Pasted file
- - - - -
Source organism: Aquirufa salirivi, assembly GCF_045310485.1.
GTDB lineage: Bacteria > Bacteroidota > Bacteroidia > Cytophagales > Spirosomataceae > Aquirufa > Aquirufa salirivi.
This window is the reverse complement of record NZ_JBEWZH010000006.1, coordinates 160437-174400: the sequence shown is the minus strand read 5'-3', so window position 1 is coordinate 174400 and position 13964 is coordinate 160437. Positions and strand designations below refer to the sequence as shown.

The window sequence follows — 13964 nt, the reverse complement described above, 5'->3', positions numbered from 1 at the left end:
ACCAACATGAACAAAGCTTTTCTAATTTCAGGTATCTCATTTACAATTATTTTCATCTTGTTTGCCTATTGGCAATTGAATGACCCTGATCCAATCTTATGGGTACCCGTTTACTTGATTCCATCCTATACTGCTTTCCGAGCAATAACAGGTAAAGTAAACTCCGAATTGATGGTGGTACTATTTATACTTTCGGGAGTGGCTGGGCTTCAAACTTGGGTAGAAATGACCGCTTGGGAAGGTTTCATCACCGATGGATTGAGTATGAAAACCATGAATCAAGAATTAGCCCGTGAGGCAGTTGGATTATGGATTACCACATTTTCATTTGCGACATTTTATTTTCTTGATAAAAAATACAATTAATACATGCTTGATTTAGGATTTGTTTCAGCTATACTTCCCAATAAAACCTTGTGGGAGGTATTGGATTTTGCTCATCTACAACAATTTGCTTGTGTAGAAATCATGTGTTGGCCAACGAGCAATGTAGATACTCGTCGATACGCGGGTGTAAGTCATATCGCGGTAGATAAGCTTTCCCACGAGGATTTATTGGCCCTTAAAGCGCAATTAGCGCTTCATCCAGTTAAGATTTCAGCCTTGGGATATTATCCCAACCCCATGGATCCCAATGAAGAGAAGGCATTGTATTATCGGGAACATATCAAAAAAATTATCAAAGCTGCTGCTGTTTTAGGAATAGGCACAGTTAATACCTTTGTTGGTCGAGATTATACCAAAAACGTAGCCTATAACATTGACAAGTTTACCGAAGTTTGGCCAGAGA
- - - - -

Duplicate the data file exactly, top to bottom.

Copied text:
Source organism: Aquirufa salirivi, assembly GCF_045310485.1.
GTDB lineage: Bacteria > Bacteroidota > Bacteroidia > Cytophagales > Spirosomataceae > Aquirufa > Aquirufa salirivi.
This window is the reverse complement of record NZ_JBEWZH010000006.1, coordinates 160437-174400: the sequence shown is the minus strand read 5'-3', so window position 1 is coordinate 174400 and position 13964 is coordinate 160437. Positions and strand designations below refer to the sequence as shown.

The window sequence follows — 13964 nt, the reverse complement described above, 5'->3', positions numbered from 1 at the left end:
ACCAACATGAACAAAGCTTTTCTAATTTCAGGTATCTCATTTACAATTATTTTCATCTTGTTTGCCTATTGGCAATTGAATGACCCTGATCCAATCTTATGGGTACCCGTTTACTTGATTCCATCCTATACTGCTTTCCGAGCAATAACAGGTAAAGTAAACTCCGAATTGATGGTGGTACTATTTATACTTTCGGGAGTGGCTGGGCTTCAAACTTGGGTAGAAATGACCGCTTGGGAAGGTTTCATCACCGATGGATTGAGTATGAAAACCATGAATCAAGAATTAGCCCGTGAGGCAGTTGGATTATGGATTACCACATTTTCATTTGCGACATTTTATTTTCTTGATAAAAAATACAATTAATACATGCTTGATTTAGGATTTGTTTCAGCTATACTTCCCAATAAAACCTTGTGGGAGGTATTGGATTTTGCTCATCTACAACAATTTGCTTGTGTAGAAATCATGTGTTGGCCAACGAGCAATGTAGATACTCGTCGATACGCGGGTGTAAGTCATATCGCGGTAGATAAGCTTTCCCACGAGGATTTATTGGCCCTTAAAGCGCAATTAGCGCTTCATCCAGTTAAGATTTCAGCCTTGGGATATTATCCCAACCCCATGGATCCCAATGAAGAGAAGGCATTGTATTATCGGGAACATATCAAAAAAATTATCAAAGCTGCTGCTGTTTTAGGAATAGGCACAGTTAATACCTTTGTTGGTCGAGATTATACCAAAAACGTAGCCTATAACATTGACAAGTTTACCGAAGTTTGGCCAGAGA